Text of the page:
Article courtesy of Author Sushmi Dey| Date(June 28,2015)| Times of India | Shared as educational material
NEW DELHI: Even as India is making headlines with its rising air pollution levels, the water in the country may not be any better. An alarming 80% of India’s surface water is polluted, a latest assessment by WaterAid, an international organization working for water sanitation and hygiene, shows.
The report, based on latest data from the ministry of urban development (2013), census 2011 and Central Pollution Control Board, estimates that 75-80% of water pollution by volume is from domestic sewerage, while untreated sewerage flowing into water bodies including rivers have almost doubled in recent years.
This in turn is leading to increasing burden of vector borne diseases, cholera, dysentery, jaundice and diarrhea etc. Water pollution is found to be a major cause for poor nutritional standards and development in children also.
Experts say there are glaring gaps not just in treatment of sewerage water but also in case of water treatment itself, used in supply of drinking water as well as for kitchen use etc.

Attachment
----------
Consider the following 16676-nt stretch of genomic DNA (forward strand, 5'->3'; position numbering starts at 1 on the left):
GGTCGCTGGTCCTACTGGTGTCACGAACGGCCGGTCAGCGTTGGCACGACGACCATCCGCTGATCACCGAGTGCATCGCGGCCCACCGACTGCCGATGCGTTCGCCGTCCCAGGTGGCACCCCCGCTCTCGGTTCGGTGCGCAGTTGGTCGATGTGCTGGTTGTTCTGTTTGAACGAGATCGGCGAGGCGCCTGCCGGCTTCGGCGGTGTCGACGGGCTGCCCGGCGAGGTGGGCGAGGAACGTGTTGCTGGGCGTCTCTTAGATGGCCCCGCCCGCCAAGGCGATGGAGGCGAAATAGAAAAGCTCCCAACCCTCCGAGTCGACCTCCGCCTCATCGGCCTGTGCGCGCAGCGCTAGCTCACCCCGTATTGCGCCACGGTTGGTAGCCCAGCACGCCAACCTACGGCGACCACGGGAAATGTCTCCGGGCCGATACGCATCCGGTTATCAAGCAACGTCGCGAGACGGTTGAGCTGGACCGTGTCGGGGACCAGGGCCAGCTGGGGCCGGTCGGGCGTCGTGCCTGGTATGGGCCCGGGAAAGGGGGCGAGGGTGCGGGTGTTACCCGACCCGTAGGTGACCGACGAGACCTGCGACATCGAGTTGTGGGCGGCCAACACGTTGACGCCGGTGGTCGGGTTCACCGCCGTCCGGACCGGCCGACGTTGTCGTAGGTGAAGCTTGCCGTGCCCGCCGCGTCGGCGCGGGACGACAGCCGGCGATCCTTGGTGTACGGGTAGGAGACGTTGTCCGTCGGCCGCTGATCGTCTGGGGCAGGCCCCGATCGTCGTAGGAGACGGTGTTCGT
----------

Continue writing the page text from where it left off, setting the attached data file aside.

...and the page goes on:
“Though there are standards, the enforcement is very low. Even the amount of water, which is treated, is also not treated completely or as per standards. And there is no civic agency accountable or punishable for that because we do not have stringent laws,” says Puneet Srivastava, manager policy- Urban WASH & Climate Change at WaterAid India.
Findings of the report show nearly 17 million urban households, accounting for over 20% of total 79 million urban households, lack adequate sanitation.
“Among those with access to improved sanitation facilities, a vast majority relies on on-site sanitation systems, such as septic tanks and pit latrines. Today, these septic tanks and pit latrines have become a major contributor to groundwater and surface water pollution in many cities in the country,” the report said.
However, the report acknowledges that India has of late started focusing on the problem of septage management, which is one of the most immediately implementable solutions to address urban waste water.
But there is an urgent need to focus on infrastructure as well as enforcement, says Srivastava.
“Most of the sewerage treatment plants are performing under their capacity as these utilities do not have enough money to run full capacity,” says Srivastava pointing at dearth of human resource, improper management etc.
Estimates show there were 269 sewage treatment plants across the country, with 211 in Class I cities, 31 in Class II towns, and 27 in other smaller towns.
“At the policy level, sanitation was not prioritized until the early 1990s and became an important policy concern only around 2008. It was not until the inception of the National Urban Sanitation Policy (NUSP) in 2008, that urban sanitation was allotted focused attention at the national level,” the report said.